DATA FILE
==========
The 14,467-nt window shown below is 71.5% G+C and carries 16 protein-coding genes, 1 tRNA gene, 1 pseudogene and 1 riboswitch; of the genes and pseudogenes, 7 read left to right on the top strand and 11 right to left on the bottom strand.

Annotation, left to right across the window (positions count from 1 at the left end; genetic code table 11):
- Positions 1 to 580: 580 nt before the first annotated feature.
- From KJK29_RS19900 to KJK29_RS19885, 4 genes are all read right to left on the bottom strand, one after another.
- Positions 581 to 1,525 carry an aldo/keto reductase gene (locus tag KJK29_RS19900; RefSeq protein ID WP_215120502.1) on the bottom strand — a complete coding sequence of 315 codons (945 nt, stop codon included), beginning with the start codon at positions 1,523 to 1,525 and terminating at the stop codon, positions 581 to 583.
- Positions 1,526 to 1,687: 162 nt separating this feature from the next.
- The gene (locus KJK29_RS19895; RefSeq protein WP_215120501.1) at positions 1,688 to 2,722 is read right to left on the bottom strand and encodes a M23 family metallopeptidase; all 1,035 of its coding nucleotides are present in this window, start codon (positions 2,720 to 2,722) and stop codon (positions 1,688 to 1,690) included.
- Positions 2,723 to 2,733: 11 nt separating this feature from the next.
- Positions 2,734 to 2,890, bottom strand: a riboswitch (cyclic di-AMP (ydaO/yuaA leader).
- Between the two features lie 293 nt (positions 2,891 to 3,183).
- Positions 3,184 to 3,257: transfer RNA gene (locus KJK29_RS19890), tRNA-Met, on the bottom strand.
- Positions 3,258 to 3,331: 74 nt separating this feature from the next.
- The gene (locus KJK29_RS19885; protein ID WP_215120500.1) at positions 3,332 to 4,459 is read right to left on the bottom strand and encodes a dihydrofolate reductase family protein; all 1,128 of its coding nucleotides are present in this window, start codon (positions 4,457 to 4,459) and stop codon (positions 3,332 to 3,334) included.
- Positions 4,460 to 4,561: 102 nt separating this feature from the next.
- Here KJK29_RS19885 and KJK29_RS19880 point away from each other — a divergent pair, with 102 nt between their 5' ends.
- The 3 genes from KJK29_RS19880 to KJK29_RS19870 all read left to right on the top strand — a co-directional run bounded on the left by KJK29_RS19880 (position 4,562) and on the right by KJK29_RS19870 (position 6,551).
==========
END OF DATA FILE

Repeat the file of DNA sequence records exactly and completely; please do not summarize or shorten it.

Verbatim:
The 14,467-nt window shown below is 71.5% G+C and carries 16 protein-coding genes, 1 tRNA gene, 1 pseudogene and 1 riboswitch; of the genes and pseudogenes, 7 read left to right on the top strand and 11 right to left on the bottom strand.

Annotation, left to right across the window (positions count from 1 at the left end; genetic code table 11):
- Positions 1 to 580: 580 nt before the first annotated feature.
- From KJK29_RS19900 to KJK29_RS19885, 4 genes are all read right to left on the bottom strand, one after another.
- Positions 581 to 1,525 carry an aldo/keto reductase gene (locus tag KJK29_RS19900; RefSeq protein ID WP_215120502.1) on the bottom strand — a complete coding sequence of 315 codons (945 nt, stop codon included), beginning with the start codon at positions 1,523 to 1,525 and terminating at the stop codon, positions 581 to 583.
- Positions 1,526 to 1,687: 162 nt separating this feature from the next.
- The gene (locus KJK29_RS19895; RefSeq protein WP_215120501.1) at positions 1,688 to 2,722 is read right to left on the bottom strand and encodes a M23 family metallopeptidase; all 1,035 of its coding nucleotides are present in this window, start codon (positions 2,720 to 2,722) and stop codon (positions 1,688 to 1,690) included.
- Positions 2,723 to 2,733: 11 nt separating this feature from the next.
- Positions 2,734 to 2,890, bottom strand: a riboswitch (cyclic di-AMP (ydaO/yuaA leader).
- Between the two features lie 293 nt (positions 2,891 to 3,183).
- Positions 3,184 to 3,257: transfer RNA gene (locus KJK29_RS19890), tRNA-Met, on the bottom strand.
- Positions 3,258 to 3,331: 74 nt separating this feature from the next.
- The gene (locus KJK29_RS19885; protein ID WP_215120500.1) at positions 3,332 to 4,459 is read right to left on the bottom strand and encodes a dihydrofolate reductase family protein; all 1,128 of its coding nucleotides are present in this window, start codon (positions 4,457 to 4,459) and stop codon (positions 3,332 to 3,334) included.
- Positions 4,460 to 4,561: 102 nt separating this feature from the next.
- Here KJK29_RS19885 and KJK29_RS19880 point away from each other — a divergent pair, with 102 nt between their 5' ends.
- The 3 genes from KJK29_RS19880 to KJK29_RS19870 all read left to right on the top strand — a co-directional run bounded on the left by KJK29_RS19880 (position 4,562) and on the right by KJK29_RS19870 (position 6,551).